Meissner, Edwards to be Honored Posthumously
Two AAPG honorees, including the winner of this year’s highest Association award, will be honored posthumously during this year’s opening session of the AAPG Annual Convention in San Antonio.
The two are Fred F. Meissner, the 2008 recipient of the Sidney Powers Memorial Award, and John D. “Jack” Edwards, honored with a 2008 Distinguished Service Award.
Meissner died at his home in the Denver area September 18, just weeks after being notified of receiving the highest honor given by the Association. He was 75. Edwards died Dec. 24 in Boulder, Colo. He was 82.
Meissner will be the second posthumous recipient of the Powers Award, the first being Meissner’s friend and colleague, Norman H. Foster in 1999.
Meissner was a much-honored exploration geologist, college professor and consultant, and a pioneer of the concept that methane gas could be extracted from coalbeds. He authored over 45 publications, papers and poster sessions focusing primarily on hydrocarbon generation, migration and accumulation.
He was widely known for his technical acumen and his teaching ability.
Born and raised in Denver, his connection to the Rocky Mountains was cemented with his earning a geological engineering degree in 1953 and a master’s at the Colorado School of Mines, Golden, Colo., in 1954, the year he joined AAPG.
Following service with the U.S. Corps of Engineers in the Korean War, he began his professional career with Shell Oil Co., where for the next 17 years he worked with a number of leading petroleum explorationists and, notably, with M. King Hubbert, acknowledged by Meissner as his mentor.
As Meissner’s reputation as a scientist grew his assignments became diverse and his undertakings included teaching in-house courses at the lab and at international offices.
Meissner joined Trend Exploration in Denver in 1973, which was formed by AAPG member Tom Jordan and included Norm Foster on the management team. There, Meissner worked on a number of important discoveries, including the giant Irian Jaya field in Indonesia.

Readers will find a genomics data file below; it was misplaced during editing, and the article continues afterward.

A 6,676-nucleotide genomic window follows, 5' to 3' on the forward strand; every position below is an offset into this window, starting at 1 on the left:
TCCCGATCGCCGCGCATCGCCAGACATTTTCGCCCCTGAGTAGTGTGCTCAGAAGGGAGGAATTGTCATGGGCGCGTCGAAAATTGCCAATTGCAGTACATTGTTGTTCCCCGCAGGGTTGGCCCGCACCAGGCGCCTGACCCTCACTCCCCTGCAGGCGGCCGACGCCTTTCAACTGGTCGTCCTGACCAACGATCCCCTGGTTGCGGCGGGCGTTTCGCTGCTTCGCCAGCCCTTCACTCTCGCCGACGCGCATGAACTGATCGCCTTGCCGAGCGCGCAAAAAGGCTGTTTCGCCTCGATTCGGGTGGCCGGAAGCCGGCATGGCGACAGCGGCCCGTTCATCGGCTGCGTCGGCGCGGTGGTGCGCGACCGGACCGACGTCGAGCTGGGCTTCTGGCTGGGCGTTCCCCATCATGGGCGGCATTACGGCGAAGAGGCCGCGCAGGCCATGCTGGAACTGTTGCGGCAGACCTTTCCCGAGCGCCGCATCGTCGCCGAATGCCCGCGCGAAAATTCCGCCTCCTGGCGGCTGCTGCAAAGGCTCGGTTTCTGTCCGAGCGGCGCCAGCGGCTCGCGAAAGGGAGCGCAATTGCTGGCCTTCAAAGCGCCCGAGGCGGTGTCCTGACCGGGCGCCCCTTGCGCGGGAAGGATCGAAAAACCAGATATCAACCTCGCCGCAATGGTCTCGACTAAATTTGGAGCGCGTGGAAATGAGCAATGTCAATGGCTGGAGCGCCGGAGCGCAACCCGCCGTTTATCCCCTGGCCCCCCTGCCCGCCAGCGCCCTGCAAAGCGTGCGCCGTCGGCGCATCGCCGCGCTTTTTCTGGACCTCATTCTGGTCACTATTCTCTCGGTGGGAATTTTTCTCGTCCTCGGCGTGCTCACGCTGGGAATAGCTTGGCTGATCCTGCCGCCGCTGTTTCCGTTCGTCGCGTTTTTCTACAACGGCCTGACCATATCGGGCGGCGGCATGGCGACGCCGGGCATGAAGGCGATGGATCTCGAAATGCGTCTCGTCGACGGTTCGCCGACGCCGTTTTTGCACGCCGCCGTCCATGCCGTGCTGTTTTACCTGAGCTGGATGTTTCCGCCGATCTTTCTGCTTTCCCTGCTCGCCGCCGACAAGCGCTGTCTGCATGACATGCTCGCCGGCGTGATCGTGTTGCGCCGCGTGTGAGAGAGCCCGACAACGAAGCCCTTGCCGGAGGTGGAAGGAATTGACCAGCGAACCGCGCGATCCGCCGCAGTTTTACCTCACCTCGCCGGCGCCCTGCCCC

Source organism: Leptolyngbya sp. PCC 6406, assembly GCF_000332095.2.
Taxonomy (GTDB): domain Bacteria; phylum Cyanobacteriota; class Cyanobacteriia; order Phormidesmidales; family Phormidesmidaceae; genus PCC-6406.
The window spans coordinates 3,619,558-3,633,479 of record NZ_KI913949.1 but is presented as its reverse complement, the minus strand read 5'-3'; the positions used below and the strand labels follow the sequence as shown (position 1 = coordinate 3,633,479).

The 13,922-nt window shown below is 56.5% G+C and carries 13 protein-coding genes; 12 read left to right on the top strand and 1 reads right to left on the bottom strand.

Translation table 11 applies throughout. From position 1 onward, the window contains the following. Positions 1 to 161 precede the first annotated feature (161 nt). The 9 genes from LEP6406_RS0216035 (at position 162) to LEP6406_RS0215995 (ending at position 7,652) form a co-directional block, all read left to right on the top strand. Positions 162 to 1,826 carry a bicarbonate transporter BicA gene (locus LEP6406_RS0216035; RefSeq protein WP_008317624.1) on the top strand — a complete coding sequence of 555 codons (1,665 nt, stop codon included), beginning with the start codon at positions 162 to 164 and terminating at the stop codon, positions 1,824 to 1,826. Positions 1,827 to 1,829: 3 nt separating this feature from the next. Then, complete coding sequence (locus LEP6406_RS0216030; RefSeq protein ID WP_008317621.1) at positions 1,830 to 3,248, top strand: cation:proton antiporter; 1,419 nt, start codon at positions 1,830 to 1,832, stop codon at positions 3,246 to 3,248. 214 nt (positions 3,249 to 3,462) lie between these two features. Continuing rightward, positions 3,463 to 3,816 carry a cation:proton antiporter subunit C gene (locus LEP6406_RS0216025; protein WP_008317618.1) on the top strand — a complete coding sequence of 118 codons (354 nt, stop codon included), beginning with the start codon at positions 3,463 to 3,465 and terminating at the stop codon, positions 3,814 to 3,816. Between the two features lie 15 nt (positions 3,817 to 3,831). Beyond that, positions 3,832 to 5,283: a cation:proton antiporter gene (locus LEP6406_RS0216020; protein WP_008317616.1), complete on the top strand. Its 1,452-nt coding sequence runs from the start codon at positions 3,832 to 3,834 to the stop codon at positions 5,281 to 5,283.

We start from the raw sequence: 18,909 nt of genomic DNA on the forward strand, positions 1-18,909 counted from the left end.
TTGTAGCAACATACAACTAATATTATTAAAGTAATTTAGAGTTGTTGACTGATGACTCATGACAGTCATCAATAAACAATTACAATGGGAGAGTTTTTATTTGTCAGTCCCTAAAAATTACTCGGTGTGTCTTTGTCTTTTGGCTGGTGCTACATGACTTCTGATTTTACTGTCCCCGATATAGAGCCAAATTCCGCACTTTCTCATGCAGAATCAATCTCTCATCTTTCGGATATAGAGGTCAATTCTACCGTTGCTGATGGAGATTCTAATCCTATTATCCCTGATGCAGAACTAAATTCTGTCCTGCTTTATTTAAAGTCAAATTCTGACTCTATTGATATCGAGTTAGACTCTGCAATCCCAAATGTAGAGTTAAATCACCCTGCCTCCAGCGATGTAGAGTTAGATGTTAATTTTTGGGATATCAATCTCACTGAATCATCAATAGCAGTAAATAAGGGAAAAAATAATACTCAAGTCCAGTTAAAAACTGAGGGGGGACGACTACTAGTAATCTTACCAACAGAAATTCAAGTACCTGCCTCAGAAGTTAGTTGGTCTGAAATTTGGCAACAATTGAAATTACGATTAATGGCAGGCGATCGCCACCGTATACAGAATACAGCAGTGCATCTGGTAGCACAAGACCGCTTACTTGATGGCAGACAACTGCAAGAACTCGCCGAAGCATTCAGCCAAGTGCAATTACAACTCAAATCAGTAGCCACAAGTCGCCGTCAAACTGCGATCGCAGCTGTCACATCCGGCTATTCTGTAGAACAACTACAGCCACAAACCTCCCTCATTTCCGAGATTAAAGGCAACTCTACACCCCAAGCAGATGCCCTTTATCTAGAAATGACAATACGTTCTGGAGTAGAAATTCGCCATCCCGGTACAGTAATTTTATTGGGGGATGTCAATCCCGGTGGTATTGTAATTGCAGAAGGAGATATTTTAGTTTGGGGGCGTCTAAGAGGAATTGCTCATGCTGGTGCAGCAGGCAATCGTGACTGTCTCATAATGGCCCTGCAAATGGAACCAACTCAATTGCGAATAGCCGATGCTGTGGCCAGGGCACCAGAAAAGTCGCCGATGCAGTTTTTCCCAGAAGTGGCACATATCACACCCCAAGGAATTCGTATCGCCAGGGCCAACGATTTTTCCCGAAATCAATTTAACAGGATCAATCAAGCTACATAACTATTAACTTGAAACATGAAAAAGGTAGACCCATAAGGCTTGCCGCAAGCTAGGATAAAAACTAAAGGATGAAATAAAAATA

He then worked with Trend’s successor company, Filon Exploration, and later with Webb Resources and Bird Oil. In all the affiliations, he was a principle with titles ranging from exploration manager to vice president.
In 1978 he gave a landmark paper at the Montana Geological Society’s Williston Basin Symposium, which incorporated the concept that source rock may be a frequently overlooked reservoir rock and that the change in phase from solid organic matter to a liquid during hydrocarbon generation causes abnormally high pressure in source rocks – and this is a primary and significant cause of fracturing in both source and adjacent reservoir rocks.
From 1986 to 2004, he was an adjunct professor at his alma mater, where he sat on thesis committees, taught a graduate course in advanced petroleum geology and was a guest lecturer.
In 1991 he began his consultancy where he worked basins worldwide as well as teaching short courses, including for the Rocky Mountain Section of the Petroleum Technology Transfer Council.
Meissner’s AAPG activities includes serving as an associate editor from 1981-83 and 1985-87, serving on the Education, Convention and Publications committees and as a Distinguished Lecturer in 1980-81.
Meisssner won the EMD Best Paper Award in 1984, and received AAPG Honorary membership in 2001 and the Grover Murray Memorial Distinguished Educator Award in 2005.
Despite being weakened by his battle with esophageal cancer, on Sept. 1 – about two weeks prior to his death – Meissner led a field trip for about 30 members of the geology study group to which he belonged, “Geology and Mining History Along a Portion of the Mineral Belt Trail, Leadville, Colorado.”
John D. “Jack” Edwards was an international geologist, educator and secretary-treasurer of the AAPG Foundation Trustee Associates.
He was with Shell Oil for much of his career (1949-87), serving as chief geologist and being credited with the discovery of the then largest oil field in Brazil. After retirement he served as adjunct professor at the University of Colorado in Boulder and at Fort Lewis College in Durango, Colo.
He was considered an expert on future energy needs and concerns, and in 2002 testified before the U.S. Senate about strategies for future energy concerns.
Edwards was active in AAPG activities in a variety of areas in addition to his role with the Trustee Associates, including chairmanship of the Committee on the Future of Earth Scientists, several terms in the House of Delegates and, in 1989-90, as an AAPG Distinguished Lecturer.